Review: Honeybee by Craig Silvey


Title: Honeybee

Author: Craig Silvey

Published: 29th September 2020, Allen & Unwin

Status: Read September 2020 courtesy Allen & Unwin

++++++

My Thoughts:

‘Find out who you are, and live that life.’

Honeybee is a tender, poignant, and profound coming of age story from Craig Silvey, author of Jasper Jones.

Poised to jump from an overpass, fourteen year old Sam Watson locks eyes with an elderly man who appears to be contemplating the same fate. When Vic saves Sam’s life, Sam vows to save his in return and an unlikely bond forms between the two. Vic is the first person Sam has met who seems willing to accept him for he he is, even though Sam is not really sure who that is.

A character driven novel unfolding from the first person perspective, Honeybee explores the themes of family, friendship and self, as Sam struggles with his gender identity. Neglected by his mother, bullied by his peers, and beaten by his stepfather, Sam’s self-loathing is heart breaking as he he grapples with feelings of confusion, rejection, frustration, and isolation. Silvey’s portrayal of Sam is nuanced and compelling, thoughtfully expressing his complex thoughts and feelings.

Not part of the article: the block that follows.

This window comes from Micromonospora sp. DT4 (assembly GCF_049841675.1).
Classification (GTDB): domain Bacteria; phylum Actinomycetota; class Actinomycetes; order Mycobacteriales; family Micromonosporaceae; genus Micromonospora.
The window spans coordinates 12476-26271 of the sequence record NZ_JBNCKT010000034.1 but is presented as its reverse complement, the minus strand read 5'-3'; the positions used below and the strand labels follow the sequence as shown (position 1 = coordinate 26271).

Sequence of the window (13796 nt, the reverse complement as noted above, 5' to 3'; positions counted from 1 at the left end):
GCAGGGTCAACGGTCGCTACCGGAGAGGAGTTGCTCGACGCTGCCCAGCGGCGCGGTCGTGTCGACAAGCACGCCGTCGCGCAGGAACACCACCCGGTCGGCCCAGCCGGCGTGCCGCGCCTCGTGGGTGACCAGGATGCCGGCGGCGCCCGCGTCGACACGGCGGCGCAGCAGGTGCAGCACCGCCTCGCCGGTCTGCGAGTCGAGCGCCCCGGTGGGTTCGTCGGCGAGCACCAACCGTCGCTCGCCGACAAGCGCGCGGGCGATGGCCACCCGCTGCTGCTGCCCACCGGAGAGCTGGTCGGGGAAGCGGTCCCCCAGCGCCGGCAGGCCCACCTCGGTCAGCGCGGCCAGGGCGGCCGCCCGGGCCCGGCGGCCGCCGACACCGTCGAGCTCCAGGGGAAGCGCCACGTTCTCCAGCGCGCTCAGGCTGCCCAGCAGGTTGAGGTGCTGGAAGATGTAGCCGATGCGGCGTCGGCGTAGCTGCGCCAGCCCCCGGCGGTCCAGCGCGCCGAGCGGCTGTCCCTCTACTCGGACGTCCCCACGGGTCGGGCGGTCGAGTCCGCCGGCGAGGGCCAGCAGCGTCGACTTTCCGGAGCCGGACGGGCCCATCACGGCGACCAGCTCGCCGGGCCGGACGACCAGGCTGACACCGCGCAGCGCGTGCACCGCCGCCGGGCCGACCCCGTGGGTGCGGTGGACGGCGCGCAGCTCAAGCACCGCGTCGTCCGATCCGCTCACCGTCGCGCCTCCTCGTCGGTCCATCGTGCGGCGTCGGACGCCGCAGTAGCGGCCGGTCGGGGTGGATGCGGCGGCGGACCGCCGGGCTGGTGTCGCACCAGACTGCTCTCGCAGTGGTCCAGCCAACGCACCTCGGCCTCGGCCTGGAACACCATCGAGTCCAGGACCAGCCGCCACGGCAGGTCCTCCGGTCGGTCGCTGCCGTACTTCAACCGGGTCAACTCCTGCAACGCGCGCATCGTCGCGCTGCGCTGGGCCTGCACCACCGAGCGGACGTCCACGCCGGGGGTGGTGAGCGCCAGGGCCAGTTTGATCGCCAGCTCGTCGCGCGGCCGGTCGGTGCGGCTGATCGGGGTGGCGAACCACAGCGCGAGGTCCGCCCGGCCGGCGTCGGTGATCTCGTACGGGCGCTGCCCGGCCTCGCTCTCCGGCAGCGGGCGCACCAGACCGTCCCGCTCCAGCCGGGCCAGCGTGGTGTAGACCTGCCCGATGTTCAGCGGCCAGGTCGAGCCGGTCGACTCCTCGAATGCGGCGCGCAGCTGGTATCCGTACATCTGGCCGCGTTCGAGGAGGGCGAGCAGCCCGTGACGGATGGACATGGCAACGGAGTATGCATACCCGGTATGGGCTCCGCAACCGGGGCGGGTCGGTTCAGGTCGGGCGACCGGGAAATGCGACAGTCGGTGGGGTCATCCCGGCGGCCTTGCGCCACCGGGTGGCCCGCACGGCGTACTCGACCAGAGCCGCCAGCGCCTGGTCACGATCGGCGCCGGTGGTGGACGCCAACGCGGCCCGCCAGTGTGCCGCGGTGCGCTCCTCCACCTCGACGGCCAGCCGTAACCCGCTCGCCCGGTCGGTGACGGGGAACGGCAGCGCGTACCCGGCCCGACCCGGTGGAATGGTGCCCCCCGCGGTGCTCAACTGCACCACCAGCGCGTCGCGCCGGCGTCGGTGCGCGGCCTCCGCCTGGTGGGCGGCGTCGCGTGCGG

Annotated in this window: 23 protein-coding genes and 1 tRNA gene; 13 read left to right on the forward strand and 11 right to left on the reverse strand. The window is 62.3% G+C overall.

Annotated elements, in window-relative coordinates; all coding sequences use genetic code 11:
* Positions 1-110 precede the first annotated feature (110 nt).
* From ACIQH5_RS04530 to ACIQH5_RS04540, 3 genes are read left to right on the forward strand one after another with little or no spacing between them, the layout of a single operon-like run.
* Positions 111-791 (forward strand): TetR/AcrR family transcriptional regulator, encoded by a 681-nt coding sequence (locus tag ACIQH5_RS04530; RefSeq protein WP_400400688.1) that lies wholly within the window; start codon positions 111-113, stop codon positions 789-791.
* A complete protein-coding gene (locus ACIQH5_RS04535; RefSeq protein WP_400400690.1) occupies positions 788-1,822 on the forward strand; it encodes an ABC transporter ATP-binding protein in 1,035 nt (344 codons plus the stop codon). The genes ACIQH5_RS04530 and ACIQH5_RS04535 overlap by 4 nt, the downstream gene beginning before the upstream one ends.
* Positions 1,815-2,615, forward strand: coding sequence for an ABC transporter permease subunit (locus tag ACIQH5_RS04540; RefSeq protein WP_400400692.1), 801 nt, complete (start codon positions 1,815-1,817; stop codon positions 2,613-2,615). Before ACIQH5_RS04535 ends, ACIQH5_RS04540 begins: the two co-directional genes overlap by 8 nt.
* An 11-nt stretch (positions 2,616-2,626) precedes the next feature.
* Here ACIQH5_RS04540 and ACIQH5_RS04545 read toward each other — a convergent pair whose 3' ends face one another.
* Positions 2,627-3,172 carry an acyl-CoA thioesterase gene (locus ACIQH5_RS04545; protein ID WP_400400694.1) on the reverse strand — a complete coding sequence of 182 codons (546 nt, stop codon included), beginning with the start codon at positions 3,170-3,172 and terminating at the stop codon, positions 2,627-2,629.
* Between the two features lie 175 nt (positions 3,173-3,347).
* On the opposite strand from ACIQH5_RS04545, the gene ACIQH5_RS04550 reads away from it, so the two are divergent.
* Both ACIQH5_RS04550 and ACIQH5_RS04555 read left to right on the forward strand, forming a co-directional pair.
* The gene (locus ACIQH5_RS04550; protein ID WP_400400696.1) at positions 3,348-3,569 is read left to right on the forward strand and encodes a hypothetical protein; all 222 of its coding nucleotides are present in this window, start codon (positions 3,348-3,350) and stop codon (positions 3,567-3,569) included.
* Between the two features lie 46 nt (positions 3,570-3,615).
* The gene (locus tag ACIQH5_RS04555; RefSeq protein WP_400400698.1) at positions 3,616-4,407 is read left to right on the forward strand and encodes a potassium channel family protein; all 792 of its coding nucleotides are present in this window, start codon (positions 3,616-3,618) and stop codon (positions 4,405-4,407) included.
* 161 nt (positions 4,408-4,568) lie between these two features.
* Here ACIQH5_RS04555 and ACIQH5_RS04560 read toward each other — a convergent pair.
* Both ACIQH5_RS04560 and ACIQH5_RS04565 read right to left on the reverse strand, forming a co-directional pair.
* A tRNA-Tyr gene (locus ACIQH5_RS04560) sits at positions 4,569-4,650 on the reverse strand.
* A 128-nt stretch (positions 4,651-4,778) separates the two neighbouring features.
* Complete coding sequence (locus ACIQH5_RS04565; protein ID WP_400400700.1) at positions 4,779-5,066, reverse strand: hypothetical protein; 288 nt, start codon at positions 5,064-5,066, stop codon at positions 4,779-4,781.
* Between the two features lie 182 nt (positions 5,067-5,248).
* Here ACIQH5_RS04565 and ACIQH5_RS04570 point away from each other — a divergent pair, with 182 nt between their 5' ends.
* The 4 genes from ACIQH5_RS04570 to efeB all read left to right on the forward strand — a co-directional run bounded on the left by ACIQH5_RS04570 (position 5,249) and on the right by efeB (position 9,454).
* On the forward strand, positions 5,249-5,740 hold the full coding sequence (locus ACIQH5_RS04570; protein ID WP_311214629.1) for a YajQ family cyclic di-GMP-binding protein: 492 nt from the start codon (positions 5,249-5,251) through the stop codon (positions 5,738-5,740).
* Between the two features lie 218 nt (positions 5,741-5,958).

Vic’s unexpected kindness becomes a lifeline for Sam, and introduces him to Aggie, and Peter, who in turn provide him with sorely needed support, even though he is often determined to refuse it. Self doubt leads to repeated self sabotage, and Sam makes a number of poor decisions, which puts both himself and Vic at risk.

Despite all the angst, and drama, there is also humour and joy to be found in the novel. Ultimately Honeybee is an extraordinary story of transcendence, of hope, of triumph, as Honeybee becomes she.

“And I’m not wrong, I’m me. And I don’t want to be invisible anymore. I want people to see who I am.”

++++++

Available from Allen & Unwin RRP AUD$32.99

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